Typhoid oubreak in Tuburan linked to no chlorine filters in rural water system | Inquirer News

Typhoid oubreak in Tuburan linked to no chlorine filters in rural water system

/ 09:26 AM March 06, 2012

Eight-year-old Jessa Arquillano asked her parents for tasty food when she was sick.

That was her request just before  she died on Saturday, a victim of typhoid fever in northwest Tuburan town.

Tuburan Mayor Aljun Diamante declared a state of calamity in his town, where Jessa was one of four deaths  and over 600 cases of suspected typhoid in an outbreak that erupted last week.


Fecal coliform was found in the town’s three water sources, said Renan Cimafranca of the  Regional Epidemiology and Surveillance Unit (RESU) in Region 7 yesterday.


Water samples were examined using rapid testing kits.

Cimafranca said he suspected that the bacteria, which is found in human or animal waste, was washed away by the rain and mixed with open springs in barangays Marmol and Kalangahan.

It affected  other barangays because the water pipes were  interconnected, he said.

Contaminated water is the main suspect in the town’s rural water system, which lacks chlorine filters and relies on three spring sources.

At least 92 patients were admitted in the 25-bed Tuburan District Hospital, said Mayor Diamante last night.

A total of 1,000 people have sought medical consultation and 23 were were ill enough to be referred to the Vicente Sotto Memorial Medical Center in Cebu City.


Patients lay in wheeled beds and benches on the corridors when Cebu Daily News visited the Tuburan District Hospital yesterday.

The patients spilled outdoor in cots set up in a large tent by the military.

In another tent, residents waited in chairs to have their names listed before they could get a medical consultation.

Mayor Diamante confirmed that there were no chlorinators in the town’s spring-fed waterworks system, a condition he said existed before he was elected mayor.

“We just installed them now when the cases erupted,” he told CDN.

The mayor declared a state of calamity last March 2 because of the wave of cases of fever, severe diarrhea and headaches, which are symptoms of typhoid.

Patients come from 20 of Tuburan’s 54 barangays.

In Manila, Dr. Eric Tayag, director of the National Epidemiolgoy Center of the Department of Health, said  the DOH decided to declare an outbreak pending results of laboratory tests because the number of cases in the area had exceeded the average.

“Outbreaks are declared when cases are more than the five-year average for a particular place,” Tayag explained.

“We want to confirm the diagnosis that is why we are waiting for the laboratory test results.”  “There are strong suspicions that contaminated water is the source of the outbreak and we know that typhoid fever is water-borne” he added.

Jessa suffered fever for a week.  She was admitted in Tuburan District Hospital last Friday, March 2.  She died the next day and was immediately buried in the public cemetery.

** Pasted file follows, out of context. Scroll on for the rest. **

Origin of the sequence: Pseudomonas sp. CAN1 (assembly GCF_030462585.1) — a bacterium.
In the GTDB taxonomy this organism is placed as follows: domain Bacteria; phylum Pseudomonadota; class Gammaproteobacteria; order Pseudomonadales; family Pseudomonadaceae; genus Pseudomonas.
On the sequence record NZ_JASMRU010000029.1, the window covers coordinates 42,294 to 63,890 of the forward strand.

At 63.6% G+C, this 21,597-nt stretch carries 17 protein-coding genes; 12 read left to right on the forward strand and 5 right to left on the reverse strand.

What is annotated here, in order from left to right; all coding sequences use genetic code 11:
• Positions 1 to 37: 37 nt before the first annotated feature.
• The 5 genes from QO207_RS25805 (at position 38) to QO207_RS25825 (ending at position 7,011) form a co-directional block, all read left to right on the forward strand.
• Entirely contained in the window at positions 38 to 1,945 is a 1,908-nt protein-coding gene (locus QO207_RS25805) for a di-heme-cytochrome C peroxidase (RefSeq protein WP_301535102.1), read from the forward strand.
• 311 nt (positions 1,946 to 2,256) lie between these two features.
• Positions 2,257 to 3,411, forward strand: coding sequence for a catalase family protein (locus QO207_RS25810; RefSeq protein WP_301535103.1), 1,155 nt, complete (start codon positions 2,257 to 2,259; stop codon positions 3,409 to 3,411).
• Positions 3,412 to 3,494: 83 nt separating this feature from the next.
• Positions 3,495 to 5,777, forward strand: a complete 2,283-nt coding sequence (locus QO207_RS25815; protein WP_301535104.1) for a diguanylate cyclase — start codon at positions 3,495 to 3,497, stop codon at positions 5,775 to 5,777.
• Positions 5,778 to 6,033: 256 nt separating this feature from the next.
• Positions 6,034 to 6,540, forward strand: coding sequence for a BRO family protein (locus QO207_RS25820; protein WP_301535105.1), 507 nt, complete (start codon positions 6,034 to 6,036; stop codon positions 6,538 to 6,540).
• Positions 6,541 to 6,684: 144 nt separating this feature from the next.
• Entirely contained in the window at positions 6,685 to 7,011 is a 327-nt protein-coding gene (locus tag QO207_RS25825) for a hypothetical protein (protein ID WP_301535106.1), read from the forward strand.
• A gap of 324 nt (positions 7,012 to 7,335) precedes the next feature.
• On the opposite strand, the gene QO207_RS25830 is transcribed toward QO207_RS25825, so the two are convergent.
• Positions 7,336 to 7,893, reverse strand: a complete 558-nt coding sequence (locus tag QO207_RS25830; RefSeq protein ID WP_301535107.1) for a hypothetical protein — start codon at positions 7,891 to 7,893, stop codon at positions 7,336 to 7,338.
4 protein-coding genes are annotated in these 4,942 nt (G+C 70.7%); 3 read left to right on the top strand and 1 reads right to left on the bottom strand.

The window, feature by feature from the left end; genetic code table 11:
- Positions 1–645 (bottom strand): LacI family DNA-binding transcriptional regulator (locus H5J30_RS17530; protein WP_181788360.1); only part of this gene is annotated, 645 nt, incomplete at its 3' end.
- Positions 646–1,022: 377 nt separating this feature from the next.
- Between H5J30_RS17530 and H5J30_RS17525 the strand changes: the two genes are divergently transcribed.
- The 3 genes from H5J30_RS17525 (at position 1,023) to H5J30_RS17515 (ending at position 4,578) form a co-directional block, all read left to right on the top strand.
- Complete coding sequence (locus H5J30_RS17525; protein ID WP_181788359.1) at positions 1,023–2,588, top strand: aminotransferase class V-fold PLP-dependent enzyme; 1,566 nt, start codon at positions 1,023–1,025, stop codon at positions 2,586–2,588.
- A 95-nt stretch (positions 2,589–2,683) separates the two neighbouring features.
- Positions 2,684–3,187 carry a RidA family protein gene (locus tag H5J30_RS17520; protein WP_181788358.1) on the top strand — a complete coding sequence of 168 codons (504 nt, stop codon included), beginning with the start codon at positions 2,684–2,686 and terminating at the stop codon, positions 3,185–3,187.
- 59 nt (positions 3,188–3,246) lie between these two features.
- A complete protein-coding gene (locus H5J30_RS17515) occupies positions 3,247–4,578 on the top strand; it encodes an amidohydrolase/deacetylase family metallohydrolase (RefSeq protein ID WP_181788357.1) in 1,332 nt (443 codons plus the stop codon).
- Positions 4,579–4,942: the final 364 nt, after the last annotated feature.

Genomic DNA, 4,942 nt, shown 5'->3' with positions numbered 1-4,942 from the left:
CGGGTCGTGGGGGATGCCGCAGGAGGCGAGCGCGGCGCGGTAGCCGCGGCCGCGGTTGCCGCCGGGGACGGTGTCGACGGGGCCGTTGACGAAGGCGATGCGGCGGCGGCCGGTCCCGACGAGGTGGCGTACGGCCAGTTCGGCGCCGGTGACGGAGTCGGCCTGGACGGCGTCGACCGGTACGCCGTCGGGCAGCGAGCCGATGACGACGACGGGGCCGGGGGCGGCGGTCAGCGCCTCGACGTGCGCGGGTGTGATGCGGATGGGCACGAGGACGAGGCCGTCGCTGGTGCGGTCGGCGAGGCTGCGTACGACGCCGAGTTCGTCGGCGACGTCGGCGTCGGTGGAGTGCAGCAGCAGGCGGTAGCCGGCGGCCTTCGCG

Cimafranca, head of the RESU in Region 7, confirmed that the four patients died of typhoid ilietis, a condition where the patient’s intestines sustain holes caused by the typhoid bacteria and hemorrhage.

He said the contaminated water supply was found in spring sources in barangays of Marmol, Alegria and Kalangahan, where Tuburan draws its water.

Tuburan is a second class municipality located 96.7 kilometers from Cebu City.

Cimafranca said the DOH already declared a “code red” in the crowded district hospital.

Code Red means all available resources have to be tapped, including staff from other towns.

Ambulances and medical personnel  from Asturias, Balamban and Toledo City were called in to help.  Two more from Pinamungahan and Naga City responded yesterday.

Typhoid fever is an acute, life-threatening illness caused by the bacterium Salmonella enterica.

People fall ill from drinking water or eating food contaminated by the human waste of another person infected with the bacteria.

Among the symptoms of typhoid fever are fever, diarrhea or constipation, los of appetite, and presence of blood in the stool.

Cimafranca said RESU and medical staff met with town officials last Saturday and urged them to install chlorinators in the water sources.

CDN visited the water source in Alegria, where a concrete water tank stores the collected water.

Water service was stopped Saturday, said Alan Batoon, who lives nearby. An improvised chlorinator was installed Sunday night by municipal workers.

Your subscription could not be saved. Please try again.
Your subscription has been successful.

Subscribe to our daily newsletter

By providing an email address. I agree to the Terms of Use and acknowledge that I have read the Privacy Policy.

Batoon said his two children fell ill after drinking the water. Residents were advised to buy mineral water or boil their drinking water for 10 minutes. /Carmel Loise Matus, Correspondent

TAGS: Health, water supply

© Copyright 1997-2024 INQUIRER.net | All Rights Reserved

We use cookies to ensure you get the best experience on our website. By continuing, you are agreeing to our use of cookies. To find out more, please click this link.